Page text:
More homeowners FireSmart their properties
Knowing that the best way to fight wildfire is to do the necessary work well in advance, homeowners in the new Lakeview Meadows community in Windermere decided to evaluate the landscaping around their properties. Residents of the community made a mutual goal to improve their resilience to potentially disastrous wildfires.
The Lakeview Meadows FireSmart Debris Bin started in 2021 as a pilot project. The 30-yard bin intended for the convenient disposal of flammable vegetation from properties, at first was only available in May and September for spring and fall yard clean ups. However, it quickly became clear that homeowners were working on their yards continually through fair-weather months, and the Lakeview Meadows Community Association began to provide the bin steady from May long weekend to October long weekend: six months straight. Now, the bin needed to be dumped every other week. With increased participation in the project, the community association sought grants to continue to improve their wildfire resilience.
The Community Resiliency Investment Program – Columbia Basin Wildfire Resiliency Initiative is a partnership between the Province of BC and Columbia Basin Trust, developed with BC Wildfire Service, which provided a grant to Lakeview Meadows to prepare for and reduce the chances a wildfire will occur, spread and cause damage to their community.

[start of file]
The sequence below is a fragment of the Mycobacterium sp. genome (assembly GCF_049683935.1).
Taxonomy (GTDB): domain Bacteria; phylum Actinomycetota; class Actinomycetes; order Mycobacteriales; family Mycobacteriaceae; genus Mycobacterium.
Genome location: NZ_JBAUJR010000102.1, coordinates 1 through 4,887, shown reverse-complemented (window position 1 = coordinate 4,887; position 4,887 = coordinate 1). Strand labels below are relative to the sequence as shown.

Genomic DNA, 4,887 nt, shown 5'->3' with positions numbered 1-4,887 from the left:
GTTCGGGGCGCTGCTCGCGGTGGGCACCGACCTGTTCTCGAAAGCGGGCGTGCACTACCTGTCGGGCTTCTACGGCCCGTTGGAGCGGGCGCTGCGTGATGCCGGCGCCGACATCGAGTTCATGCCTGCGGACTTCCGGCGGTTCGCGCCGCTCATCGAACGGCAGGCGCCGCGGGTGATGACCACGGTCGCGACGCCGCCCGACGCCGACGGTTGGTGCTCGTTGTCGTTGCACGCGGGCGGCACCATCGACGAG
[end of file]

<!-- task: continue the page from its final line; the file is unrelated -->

Lakeview Meadows is in the Wildland Urban Interface in Risk Class 1, which is the highest relative risk on the scale. The community of 292 homes is surrounded by Douglas Fir trees, juniper understory and steep slopes. Providing the FireSmart Debris Bin was seen as a simple way to remove a barrier for homeowners to complete FireSmart yard clean-up and maintenance. The debris bin has had a successful 2023, easily exceeding the new goal of 15 bins filled and emptied of wildfire hazards.
“The response to the Lakeview Meadows FireSmart Debris Bin has been overwhelming. Owners appreciate it’s conveniently available for six months to make their properties more resilient to wildfire,” said Mara King, Lakeview Meadows Community Association FireSmart Champion. “Whether it’s removing flammable junipers, limbing trees, replacing bark mulch with gravel, cutting grass, cleaning gutters or moving firewood away from the house, it all makes a difference. I commend the progress our community has made with the FireSmart program.”
After being surrounded by terrifying wildfires through the summer of 2023, residents are inspired to step up and put in the work to improve community safety. Discussions continue: “What can we do next? What can we do better?” and community safety continues to be enhanced in Lakeview Meadows.
Learn more about what you can do to protect your home and community at firesmartbc.ca/.